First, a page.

In terms of turning on human-powered lathes, there seems to be a bit less consensus on the correct angle.  Some folks seem to think that the same tools used on a modern lathe will work, while others suggest sharpening at a lower angle, which will provide a cleaner cut but requires more frequent sharpening (and without the aid of a modern sharpening system, I seem to think that period turners would probably have gone with an angle that required less frequent trips to a sharpening stone, possibly using a lower angle tool just for a final pass as a finishing cut).  There are good discussions about sharpening tools for pole lathe use (and lots of other pole lathe turning info) at the Bodger's forums ... https://www.bodgers.org.uk/bb/phpBB2/ 

          Hope this helps,

          -Valerian

          Baron Valerian of Somerset
          Carolingia, East Kingdom


          On Aug 14, 2013, at 12:30 AM, Jerry Harder wrote:

           


          I mentioned in a previous reply that I would be interested in a class or now that I think about a pdf with appropriate pictures on how to sharpen plain blades.  This also applies to lathe tools for both modern and treadle lathes.  what angles should these tools have and for what purpose?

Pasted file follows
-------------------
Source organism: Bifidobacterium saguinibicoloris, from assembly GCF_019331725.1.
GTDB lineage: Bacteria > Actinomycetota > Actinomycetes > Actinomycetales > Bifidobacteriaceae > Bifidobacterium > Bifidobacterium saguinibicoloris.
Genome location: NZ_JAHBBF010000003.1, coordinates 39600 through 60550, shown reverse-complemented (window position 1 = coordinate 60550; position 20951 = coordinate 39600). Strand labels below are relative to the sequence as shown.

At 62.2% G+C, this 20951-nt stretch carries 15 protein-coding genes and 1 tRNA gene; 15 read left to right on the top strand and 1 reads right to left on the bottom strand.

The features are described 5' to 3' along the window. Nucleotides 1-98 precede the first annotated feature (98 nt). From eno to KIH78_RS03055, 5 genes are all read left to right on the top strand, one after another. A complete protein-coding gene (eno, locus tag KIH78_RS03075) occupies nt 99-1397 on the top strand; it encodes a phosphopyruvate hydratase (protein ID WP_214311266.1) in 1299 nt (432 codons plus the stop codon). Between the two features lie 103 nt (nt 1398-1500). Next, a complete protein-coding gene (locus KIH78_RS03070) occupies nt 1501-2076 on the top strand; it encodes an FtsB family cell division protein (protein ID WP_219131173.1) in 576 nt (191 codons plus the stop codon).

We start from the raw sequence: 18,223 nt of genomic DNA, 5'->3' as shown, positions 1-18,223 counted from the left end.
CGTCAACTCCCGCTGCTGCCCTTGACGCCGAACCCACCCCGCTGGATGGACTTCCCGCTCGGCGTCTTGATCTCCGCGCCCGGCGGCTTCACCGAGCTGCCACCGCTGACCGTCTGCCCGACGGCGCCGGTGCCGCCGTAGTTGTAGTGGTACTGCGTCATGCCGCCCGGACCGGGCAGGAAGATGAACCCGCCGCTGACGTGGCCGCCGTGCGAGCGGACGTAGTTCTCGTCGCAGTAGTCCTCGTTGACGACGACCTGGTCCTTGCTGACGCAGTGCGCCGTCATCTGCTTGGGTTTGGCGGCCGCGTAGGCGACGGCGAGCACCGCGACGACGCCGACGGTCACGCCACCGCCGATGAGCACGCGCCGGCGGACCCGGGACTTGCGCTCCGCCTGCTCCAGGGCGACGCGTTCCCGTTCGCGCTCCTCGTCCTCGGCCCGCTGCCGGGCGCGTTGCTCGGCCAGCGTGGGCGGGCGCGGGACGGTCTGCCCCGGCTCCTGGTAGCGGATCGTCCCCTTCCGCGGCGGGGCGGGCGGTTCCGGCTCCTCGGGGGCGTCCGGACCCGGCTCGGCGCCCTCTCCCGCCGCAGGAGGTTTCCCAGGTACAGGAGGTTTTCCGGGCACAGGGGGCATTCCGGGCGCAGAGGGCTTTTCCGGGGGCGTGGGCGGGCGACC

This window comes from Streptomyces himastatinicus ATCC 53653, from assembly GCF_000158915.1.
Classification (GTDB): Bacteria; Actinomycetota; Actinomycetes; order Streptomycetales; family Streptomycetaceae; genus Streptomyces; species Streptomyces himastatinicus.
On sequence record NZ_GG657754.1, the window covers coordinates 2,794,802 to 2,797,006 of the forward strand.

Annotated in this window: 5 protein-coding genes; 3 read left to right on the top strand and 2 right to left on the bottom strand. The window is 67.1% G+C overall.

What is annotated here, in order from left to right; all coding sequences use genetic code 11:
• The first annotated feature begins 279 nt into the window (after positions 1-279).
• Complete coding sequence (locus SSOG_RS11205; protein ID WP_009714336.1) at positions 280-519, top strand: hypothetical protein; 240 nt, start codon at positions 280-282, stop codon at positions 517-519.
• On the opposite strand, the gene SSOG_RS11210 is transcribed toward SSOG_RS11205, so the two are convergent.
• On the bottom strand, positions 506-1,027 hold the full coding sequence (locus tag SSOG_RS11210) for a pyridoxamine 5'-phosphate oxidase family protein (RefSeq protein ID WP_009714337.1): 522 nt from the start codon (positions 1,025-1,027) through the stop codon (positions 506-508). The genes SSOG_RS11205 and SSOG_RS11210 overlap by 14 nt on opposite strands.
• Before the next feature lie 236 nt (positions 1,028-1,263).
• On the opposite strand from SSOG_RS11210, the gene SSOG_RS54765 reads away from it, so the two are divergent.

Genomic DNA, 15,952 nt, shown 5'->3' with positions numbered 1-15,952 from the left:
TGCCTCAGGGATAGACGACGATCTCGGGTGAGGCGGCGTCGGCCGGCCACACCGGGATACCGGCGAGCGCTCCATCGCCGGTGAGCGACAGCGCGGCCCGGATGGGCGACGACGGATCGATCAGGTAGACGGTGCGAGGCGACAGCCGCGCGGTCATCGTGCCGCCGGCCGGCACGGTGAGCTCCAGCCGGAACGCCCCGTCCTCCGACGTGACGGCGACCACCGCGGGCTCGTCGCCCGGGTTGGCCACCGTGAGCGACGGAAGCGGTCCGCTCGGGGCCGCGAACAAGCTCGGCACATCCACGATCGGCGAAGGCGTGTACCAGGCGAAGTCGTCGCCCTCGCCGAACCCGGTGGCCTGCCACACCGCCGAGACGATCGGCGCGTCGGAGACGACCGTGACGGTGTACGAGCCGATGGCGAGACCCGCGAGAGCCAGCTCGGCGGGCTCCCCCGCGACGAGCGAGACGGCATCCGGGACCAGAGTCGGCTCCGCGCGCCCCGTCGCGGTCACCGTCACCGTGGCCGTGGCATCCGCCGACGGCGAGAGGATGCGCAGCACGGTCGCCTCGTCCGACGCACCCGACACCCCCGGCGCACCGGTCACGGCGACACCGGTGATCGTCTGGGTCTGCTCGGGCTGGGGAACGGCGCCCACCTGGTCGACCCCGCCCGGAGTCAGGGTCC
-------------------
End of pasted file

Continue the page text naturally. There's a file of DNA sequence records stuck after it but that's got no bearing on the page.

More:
On 8/13/2013 8:28 PM, frode_kettilsson wrote:
           

          Greetings Good Gentles!
          Having watched the lively discussions on teaching (at Pennsic) and
          mastery, I'm made to wonder...

          Fighters gather together locally to learn their methods and practice, as
          do fencers and archers, and these activities are governed with an eye to
          safety and efficiency. Costumers and cooks and bards all gather
          regularly to improve their arts.

          Is there anything like this for wood working? Could there be? Maybe a
          basic overview of the most common tools in period and how they were used
          effectively and how to maintain them. Followed up with exercises
          appropriate to the tool (carving a spoon, for example, or turning a
          stool leg) to give a feel for what was involved in making everyday
          things. From that simple beginning, students might decide if they
          wished to continue to more complex projects. The basic tools are not
          that expensive ($20 at Harbor Freight buys a terrible set of turning
          tools. Half a day regrinding the bevels yields a set suitable for pole
          lathe use with softer woods. Not what you'd choose if that's how you